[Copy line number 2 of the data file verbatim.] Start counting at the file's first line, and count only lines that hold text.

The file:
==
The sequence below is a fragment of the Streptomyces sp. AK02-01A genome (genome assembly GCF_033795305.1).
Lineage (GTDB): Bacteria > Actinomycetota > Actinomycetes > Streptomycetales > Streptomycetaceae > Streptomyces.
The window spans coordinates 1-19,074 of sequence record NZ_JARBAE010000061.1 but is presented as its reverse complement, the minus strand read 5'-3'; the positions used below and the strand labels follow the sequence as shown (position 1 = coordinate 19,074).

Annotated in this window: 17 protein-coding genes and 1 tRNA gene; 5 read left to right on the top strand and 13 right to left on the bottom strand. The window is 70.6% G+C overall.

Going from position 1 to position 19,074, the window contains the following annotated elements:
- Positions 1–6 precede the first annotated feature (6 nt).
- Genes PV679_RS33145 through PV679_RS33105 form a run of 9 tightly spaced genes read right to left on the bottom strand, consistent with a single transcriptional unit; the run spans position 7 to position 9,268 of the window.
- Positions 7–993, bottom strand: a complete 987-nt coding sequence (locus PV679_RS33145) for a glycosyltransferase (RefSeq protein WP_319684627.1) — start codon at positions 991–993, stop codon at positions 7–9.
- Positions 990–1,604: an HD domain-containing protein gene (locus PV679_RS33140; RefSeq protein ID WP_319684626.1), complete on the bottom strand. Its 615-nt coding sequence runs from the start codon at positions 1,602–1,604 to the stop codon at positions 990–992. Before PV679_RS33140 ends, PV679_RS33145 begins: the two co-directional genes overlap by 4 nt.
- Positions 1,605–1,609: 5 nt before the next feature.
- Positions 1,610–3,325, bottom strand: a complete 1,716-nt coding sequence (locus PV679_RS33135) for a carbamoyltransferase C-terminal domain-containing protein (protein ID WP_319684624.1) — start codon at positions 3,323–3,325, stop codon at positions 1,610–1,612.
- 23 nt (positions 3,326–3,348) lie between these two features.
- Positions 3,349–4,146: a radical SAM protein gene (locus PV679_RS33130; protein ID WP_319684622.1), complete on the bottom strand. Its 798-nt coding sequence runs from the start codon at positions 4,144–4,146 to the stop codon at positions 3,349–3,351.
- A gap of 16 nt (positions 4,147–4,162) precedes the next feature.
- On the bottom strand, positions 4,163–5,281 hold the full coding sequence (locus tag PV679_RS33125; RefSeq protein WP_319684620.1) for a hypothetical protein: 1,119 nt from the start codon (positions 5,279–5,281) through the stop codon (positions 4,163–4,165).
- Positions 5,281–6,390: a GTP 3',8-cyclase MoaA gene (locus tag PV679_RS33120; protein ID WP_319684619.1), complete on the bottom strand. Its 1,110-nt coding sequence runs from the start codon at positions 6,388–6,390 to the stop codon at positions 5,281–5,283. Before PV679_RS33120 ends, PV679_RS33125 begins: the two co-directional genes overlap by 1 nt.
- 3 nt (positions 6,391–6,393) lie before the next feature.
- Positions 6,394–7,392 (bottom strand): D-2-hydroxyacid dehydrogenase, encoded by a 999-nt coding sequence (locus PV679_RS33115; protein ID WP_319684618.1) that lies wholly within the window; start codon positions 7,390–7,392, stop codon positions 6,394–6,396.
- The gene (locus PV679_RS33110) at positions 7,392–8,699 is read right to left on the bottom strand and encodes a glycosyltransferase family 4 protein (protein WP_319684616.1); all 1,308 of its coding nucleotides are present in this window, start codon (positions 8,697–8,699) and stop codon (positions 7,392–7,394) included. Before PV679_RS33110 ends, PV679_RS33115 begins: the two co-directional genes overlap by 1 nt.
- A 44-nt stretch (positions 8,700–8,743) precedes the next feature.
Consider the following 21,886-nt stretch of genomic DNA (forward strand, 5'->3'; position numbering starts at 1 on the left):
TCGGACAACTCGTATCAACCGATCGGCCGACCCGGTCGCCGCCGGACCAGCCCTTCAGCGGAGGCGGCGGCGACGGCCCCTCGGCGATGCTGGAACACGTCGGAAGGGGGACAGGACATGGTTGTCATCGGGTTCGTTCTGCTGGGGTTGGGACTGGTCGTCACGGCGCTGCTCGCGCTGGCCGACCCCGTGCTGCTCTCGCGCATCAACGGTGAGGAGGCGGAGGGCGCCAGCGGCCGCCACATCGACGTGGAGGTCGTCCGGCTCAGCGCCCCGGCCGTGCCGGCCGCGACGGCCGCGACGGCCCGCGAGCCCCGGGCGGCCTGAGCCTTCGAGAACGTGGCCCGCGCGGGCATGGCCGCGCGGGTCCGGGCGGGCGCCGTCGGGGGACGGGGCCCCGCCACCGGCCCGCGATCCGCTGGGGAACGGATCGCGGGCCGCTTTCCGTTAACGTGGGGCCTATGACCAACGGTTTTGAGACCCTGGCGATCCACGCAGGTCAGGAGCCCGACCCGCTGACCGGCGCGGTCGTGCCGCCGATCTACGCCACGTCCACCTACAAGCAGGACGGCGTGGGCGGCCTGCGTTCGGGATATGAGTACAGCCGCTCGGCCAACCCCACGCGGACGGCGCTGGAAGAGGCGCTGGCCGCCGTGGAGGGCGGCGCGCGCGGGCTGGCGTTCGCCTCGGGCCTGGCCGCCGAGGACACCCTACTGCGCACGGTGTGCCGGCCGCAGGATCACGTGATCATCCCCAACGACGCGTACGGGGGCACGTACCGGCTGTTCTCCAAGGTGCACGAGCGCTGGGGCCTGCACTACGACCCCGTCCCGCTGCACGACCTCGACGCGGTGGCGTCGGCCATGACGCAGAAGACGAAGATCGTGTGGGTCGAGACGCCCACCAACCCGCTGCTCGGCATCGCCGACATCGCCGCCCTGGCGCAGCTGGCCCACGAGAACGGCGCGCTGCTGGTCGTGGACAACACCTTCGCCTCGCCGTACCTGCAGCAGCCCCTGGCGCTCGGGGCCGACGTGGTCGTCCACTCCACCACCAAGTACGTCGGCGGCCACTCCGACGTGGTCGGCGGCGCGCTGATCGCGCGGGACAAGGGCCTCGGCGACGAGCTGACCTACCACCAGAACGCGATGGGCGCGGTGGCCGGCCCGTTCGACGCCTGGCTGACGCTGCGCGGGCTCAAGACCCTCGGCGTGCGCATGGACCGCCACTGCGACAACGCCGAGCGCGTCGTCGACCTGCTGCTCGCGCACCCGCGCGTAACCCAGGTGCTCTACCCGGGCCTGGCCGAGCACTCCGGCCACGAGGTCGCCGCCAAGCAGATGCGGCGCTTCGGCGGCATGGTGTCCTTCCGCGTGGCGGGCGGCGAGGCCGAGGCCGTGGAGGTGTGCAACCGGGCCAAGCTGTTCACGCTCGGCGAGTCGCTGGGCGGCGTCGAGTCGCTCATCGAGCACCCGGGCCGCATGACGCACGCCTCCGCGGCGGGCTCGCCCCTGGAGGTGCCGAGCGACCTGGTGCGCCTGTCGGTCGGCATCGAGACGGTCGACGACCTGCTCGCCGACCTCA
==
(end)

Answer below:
Lineage (GTDB): Bacteria > Actinomycetota > Actinomycetes > Streptomycetales > Streptomycetaceae > Streptomyces.